5. Excellent points to ponder, put into action and pass along, Karen! 🙂 xo


  6. Hi, Karen. I am with you on everything you said, especially when it comes to the abuse of animals. Today’s legal system does not give that situation the attention it deserves, nor does it adequately punish those convicted of animal abuse. Animals are a blessing in our lives and should be treated as such. People who are properly punished for animal abuse, especially at a young age, might be diverted from abusing people down the road.
    In either case, I am a big fan of the punishment fitting the crime.


  7. Karen, you’ve brought some sobering statistics to the forefront, and yes, it is a worldwide issue that should and could be addressed. I think any abuser (male or female) would have a low IQ and multiple psychological issues. Thank you for sharing your thoughts. I hope we live to see this problem addressed on a large scale!


  8. I am in agreement 100% with your measures for rapists. There is no real reason to think of the criminal as a victim. If one is truly convicted then the punishment should be whatever it takes to eliminate a repeat offense. As a proponent of animal rights, I think the legal system is still way behind where it should be in dealing with these monsters. The idea that an animal should live its life in misery is abhorrent to me. I eliminated my financial support to a university whose officials refused to sideline a football player who was convicted of animal abuse. It later was found that the university officials also ignored assault and sexual offenses by players. Most of the administration lost their jobs which was fitting. I would like to see stiffer penalties and public outcry and damnation for animal abusers.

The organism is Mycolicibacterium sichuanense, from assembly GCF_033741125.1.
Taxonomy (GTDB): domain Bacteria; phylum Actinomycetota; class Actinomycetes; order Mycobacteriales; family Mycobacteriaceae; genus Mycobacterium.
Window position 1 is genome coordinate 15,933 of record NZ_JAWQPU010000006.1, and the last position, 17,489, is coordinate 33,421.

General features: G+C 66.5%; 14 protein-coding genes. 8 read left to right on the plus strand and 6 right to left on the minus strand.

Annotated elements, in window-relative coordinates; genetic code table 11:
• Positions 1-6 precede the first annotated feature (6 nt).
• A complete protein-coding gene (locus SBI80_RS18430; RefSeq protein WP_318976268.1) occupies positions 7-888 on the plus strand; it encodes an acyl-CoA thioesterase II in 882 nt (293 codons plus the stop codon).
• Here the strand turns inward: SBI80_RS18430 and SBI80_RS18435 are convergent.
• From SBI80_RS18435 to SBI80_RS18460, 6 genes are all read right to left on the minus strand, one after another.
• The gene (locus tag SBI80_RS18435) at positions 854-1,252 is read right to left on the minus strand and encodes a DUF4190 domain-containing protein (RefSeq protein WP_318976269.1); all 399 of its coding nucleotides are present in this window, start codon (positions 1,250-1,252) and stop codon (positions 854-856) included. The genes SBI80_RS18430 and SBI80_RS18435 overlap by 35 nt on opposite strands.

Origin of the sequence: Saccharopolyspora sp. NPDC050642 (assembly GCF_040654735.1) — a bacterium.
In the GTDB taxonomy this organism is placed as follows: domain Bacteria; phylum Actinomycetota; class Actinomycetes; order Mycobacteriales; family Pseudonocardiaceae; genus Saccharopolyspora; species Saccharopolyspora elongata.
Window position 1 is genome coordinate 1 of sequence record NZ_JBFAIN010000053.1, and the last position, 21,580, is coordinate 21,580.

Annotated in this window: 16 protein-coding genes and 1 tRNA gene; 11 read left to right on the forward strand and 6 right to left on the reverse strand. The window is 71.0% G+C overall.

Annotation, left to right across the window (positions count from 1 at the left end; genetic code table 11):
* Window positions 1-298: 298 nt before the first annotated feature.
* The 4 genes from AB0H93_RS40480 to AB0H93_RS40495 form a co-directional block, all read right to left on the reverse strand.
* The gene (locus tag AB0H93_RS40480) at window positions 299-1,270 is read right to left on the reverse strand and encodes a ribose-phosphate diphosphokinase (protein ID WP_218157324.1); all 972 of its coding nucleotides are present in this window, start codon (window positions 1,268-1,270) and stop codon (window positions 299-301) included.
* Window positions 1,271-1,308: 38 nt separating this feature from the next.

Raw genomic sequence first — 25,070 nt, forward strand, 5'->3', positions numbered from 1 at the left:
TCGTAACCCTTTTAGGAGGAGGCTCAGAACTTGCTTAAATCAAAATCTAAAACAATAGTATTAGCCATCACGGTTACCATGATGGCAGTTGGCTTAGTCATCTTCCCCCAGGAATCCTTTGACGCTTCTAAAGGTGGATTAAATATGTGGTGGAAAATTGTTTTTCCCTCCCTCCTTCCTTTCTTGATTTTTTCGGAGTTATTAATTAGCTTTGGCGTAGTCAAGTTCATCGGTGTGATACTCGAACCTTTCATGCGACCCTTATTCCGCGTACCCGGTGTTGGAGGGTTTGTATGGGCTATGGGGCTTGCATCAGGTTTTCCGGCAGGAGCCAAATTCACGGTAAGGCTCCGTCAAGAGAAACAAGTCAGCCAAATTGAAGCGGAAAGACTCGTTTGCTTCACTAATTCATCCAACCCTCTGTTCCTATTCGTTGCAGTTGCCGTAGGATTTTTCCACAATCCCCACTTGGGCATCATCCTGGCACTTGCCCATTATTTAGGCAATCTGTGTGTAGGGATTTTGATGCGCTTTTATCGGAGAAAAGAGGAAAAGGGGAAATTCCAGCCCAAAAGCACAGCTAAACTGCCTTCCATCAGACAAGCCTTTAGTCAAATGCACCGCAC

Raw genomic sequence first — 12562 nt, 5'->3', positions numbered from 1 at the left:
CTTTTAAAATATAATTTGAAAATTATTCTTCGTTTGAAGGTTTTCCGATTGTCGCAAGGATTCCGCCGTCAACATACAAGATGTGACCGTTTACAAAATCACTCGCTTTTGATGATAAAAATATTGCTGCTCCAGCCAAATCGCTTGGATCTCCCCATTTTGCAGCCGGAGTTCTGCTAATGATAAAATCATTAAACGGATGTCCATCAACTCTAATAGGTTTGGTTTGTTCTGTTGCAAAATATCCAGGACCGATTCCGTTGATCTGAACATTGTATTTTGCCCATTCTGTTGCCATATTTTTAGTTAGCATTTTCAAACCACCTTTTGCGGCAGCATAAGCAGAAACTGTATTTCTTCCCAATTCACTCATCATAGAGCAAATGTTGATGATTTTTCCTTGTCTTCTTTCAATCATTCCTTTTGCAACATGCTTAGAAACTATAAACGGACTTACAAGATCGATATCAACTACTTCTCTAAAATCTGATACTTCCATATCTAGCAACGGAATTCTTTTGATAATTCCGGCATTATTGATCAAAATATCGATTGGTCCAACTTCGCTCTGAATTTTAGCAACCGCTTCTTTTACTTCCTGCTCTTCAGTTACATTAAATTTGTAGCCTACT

Liked by 2 people

  9. Hi Karen, I so agree that the 40% re-offending statistic is NOT acceptable!!!

    Liked by 1 person

  10. D.L. Finn, Author November 20, 2019 — 4:32 am

    I completely agree, Karen this is a very important subject to deal with either animals or humans. We do need more money into treating and preventing any more of this so it doesn’t keep passing down to the next generation.